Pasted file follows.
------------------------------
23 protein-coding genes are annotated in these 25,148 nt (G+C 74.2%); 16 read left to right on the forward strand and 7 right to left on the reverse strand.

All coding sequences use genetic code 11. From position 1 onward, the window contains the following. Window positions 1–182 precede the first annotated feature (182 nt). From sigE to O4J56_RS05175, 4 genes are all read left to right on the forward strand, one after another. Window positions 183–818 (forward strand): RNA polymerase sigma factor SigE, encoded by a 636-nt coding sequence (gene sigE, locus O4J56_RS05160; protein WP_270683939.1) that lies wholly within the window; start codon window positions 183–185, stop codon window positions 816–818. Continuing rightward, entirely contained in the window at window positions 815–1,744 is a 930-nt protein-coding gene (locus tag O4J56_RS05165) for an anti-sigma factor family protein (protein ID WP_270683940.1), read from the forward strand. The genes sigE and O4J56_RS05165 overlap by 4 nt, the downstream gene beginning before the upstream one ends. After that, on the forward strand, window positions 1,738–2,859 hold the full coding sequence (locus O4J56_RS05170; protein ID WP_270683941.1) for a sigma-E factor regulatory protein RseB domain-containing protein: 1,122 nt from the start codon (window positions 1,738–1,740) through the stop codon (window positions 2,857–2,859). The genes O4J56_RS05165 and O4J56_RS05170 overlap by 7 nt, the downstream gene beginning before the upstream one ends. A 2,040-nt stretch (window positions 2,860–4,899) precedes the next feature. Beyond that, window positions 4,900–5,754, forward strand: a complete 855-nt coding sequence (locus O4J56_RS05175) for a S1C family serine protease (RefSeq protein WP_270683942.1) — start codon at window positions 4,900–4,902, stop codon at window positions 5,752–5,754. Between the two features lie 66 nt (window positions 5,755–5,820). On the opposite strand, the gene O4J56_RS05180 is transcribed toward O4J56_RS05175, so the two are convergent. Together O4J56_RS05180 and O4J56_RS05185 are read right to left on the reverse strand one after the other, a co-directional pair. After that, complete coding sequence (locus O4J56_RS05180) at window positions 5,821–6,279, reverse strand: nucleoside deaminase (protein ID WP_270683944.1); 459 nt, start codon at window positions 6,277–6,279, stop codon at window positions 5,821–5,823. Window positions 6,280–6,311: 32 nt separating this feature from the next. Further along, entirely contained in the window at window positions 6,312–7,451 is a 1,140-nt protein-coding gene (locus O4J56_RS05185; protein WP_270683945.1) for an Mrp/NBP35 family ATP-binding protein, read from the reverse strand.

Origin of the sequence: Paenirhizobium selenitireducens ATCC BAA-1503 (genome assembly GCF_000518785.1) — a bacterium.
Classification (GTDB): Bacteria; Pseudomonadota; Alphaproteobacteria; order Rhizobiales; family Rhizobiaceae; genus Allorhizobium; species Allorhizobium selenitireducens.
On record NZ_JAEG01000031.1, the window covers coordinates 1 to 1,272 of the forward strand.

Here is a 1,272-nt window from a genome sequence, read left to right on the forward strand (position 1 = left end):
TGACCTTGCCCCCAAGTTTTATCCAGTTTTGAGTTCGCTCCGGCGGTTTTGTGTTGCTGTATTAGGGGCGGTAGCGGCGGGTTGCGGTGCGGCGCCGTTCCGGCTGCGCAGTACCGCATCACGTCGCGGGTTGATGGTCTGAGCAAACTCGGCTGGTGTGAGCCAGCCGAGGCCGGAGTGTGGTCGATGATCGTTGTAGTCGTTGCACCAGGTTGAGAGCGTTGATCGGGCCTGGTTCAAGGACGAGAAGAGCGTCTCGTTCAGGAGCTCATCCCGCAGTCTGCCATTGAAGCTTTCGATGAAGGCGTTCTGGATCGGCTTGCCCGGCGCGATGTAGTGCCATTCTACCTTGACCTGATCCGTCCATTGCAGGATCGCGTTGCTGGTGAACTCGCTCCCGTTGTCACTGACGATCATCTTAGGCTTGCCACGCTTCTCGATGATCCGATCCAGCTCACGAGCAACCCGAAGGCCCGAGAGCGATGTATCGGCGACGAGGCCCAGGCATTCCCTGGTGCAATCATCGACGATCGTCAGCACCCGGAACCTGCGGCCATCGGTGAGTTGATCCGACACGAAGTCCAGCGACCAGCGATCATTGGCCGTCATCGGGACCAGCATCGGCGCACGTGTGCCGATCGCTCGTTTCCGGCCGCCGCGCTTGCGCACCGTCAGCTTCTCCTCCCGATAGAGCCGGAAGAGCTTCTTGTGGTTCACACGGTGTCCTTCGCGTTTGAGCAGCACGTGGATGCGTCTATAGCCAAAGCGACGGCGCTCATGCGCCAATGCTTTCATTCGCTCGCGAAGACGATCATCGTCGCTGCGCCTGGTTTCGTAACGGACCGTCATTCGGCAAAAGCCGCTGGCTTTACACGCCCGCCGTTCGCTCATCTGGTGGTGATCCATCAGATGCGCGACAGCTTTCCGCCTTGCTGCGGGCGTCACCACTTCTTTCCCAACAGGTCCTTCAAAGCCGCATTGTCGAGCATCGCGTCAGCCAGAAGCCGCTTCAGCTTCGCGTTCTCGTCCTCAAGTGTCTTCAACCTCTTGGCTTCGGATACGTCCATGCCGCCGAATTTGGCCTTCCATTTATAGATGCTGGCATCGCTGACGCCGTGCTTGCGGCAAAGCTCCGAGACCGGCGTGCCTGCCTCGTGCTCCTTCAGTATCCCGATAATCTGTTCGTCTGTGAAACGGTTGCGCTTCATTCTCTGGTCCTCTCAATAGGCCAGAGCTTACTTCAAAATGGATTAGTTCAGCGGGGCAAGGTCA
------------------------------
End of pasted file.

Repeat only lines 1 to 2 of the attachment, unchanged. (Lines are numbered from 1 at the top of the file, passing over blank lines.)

23 protein-coding genes are annotated in these 25,148 nt (G+C 74.2%); 16 read left to right on the forward strand and 7 right to left on the reverse strand.

All coding sequences use genetic code 11. From position 1 onward, the window contains the following. Window positions 1–182 precede the first annotated feature (182 nt). From sigE to O4J56_RS05175, 4 genes are all read left to right on the forward strand, one after another. Window positions 183–818 (forward strand): RNA polymerase sigma factor SigE, encoded by a 636-nt coding sequence (gene sigE, locus O4J56_RS05160; protein WP_270683939.1) that lies wholly within the window; start codon window positions 183–185, stop codon window positions 816–818. Continuing rightward, entirely contained in the window at window positions 815–1,744 is a 930-nt protein-coding gene (locus tag O4J56_RS05165) for an anti-sigma factor family protein (protein ID WP_270683940.1), read from the forward strand. The genes sigE and O4J56_RS05165 overlap by 4 nt, the downstream gene beginning before the upstream one ends. After that, on the forward strand, window positions 1,738–2,859 hold the full coding sequence (locus O4J56_RS05170; protein ID WP_270683941.1) for a sigma-E factor regulatory protein RseB domain-containing protein: 1,122 nt from the start codon (window positions 1,738–1,740) through the stop codon (window positions 2,857–2,859). The genes O4J56_RS05165 and O4J56_RS05170 overlap by 7 nt, the downstream gene beginning before the upstream one ends. A 2,040-nt stretch (window positions 2,860–4,899) precedes the next feature. Beyond that, window positions 4,900–5,754, forward strand: a complete 855-nt coding sequence (locus O4J56_RS05175) for a S1C family serine protease (RefSeq protein WP_270683942.1) — start codon at window positions 4,900–4,902, stop codon at window positions 5,752–5,754. Between the two features lie 66 nt (window positions 5,755–5,820). On the opposite strand, the gene O4J56_RS05180 is transcribed toward O4J56_RS05175, so the two are convergent. Together O4J56_RS05180 and O4J56_RS05185 are read right to left on the reverse strand one after the other, a co-directional pair. After that, complete coding sequence (locus O4J56_RS05180) at window positions 5,821–6,279, reverse strand: nucleoside deaminase (protein ID WP_270683944.1); 459 nt, start codon at window positions 6,277–6,279, stop codon at window positions 5,821–5,823. Window positions 6,280–6,311: 32 nt separating this feature from the next. Further along, entirely contained in the window at window positions 6,312–7,451 is a 1,140-nt protein-coding gene (locus O4J56_RS05185; protein WP_270683945.1) for an Mrp/NBP35 family ATP-binding protein, read from the reverse strand.